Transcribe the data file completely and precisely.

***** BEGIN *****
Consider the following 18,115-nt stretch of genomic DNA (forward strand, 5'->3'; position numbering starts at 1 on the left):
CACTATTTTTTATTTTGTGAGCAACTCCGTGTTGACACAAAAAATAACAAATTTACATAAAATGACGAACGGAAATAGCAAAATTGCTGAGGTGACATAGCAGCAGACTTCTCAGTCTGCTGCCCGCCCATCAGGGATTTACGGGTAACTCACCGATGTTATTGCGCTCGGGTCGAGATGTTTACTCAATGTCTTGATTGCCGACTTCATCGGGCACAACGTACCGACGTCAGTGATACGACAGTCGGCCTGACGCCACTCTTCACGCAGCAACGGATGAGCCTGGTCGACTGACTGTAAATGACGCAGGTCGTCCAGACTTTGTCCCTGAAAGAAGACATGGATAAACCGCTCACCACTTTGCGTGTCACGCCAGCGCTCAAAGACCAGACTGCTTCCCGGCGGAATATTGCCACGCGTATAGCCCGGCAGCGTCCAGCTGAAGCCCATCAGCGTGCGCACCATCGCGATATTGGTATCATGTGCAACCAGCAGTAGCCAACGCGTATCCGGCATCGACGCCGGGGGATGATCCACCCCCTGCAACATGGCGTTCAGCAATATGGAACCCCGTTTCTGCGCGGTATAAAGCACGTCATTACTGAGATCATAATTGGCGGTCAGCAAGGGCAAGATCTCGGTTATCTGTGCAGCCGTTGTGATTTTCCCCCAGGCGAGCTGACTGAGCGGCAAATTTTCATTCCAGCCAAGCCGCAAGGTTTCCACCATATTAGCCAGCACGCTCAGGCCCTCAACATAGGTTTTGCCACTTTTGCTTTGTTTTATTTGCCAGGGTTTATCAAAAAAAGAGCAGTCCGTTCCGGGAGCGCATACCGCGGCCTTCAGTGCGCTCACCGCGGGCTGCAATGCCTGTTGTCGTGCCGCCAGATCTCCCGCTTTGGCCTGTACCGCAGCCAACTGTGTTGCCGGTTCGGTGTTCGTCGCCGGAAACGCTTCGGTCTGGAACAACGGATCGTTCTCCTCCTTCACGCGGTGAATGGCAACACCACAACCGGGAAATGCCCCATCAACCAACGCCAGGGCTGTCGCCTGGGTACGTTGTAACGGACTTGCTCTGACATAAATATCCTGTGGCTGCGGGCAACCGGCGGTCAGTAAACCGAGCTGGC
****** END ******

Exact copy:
Consider the following 18,115-nt stretch of genomic DNA (forward strand, 5'->3'; position numbering starts at 1 on the left):
CACTATTTTTTATTTTGTGAGCAACTCCGTGTTGACACAAAAAATAACAAATTTACATAAAATGACGAACGGAAATAGCAAAATTGCTGAGGTGACATAGCAGCAGACTTCTCAGTCTGCTGCCCGCCCATCAGGGATTTACGGGTAACTCACCGATGTTATTGCGCTCGGGTCGAGATGTTTACTCAATGTCTTGATTGCCGACTTCATCGGGCACAACGTACCGACGTCAGTGATACGACAGTCGGCCTGACGCCACTCTTCACGCAGCAACGGATGAGCCTGGTCGACTGACTGTAAATGACGCAGGTCGTCCAGACTTTGTCCCTGAAAGAAGACATGGATAAACCGCTCACCACTTTGCGTGTCACGCCAGCGCTCAAAGACCAGACTGCTTCCCGGCGGAATATTGCCACGCGTATAGCCCGGCAGCGTCCAGCTGAAGCCCATCAGCGTGCGCACCATCGCGATATTGGTATCATGTGCAACCAGCAGTAGCCAACGCGTATCCGGCATCGACGCCGGGGGATGATCCACCCCCTGCAACATGGCGTTCAGCAATATGGAACCCCGTTTCTGCGCGGTATAAAGCACGTCATTACTGAGATCATAATTGGCGGTCAGCAAGGGCAAGATCTCGGTTATCTGTGCAGCCGTTGTGATTTTCCCCCAGGCGAGCTGACTGAGCGGCAAATTTTCATTCCAGCCAAGCCGCAAGGTTTCCACCATATTAGCCAGCACGCTCAGGCCCTCAACATAGGTTTTGCCACTTTTGCTTTGTTTTATTTGCCAGGGTTTATCAAAAAAAGAGCAGTCCGTTCCGGGAGCGCATACCGCGGCCTTCAGTGCGCTCACCGCGGGCTGCAATGCCTGTTGTCGTGCCGCCAGATCTCCCGCTTTGGCCTGTACCGCAGCCAACTGTGTTGCCGGTTCGGTGTTCGTCGCCGGAAACGCTTCGGTCTGGAACAACGGATCGTTCTCCTCCTTCACGCGGTGAATGGCAACACCACAACCGGGAAATGCCCCATCAACCAACGCCAGGGCTGTCGCCTGGGTACGTTGTAACGGACTTGCTCTGACATAAATATCCTGTGGCTGCGGGCAACCGGCGGTCAGTAAACCGAGCTGGC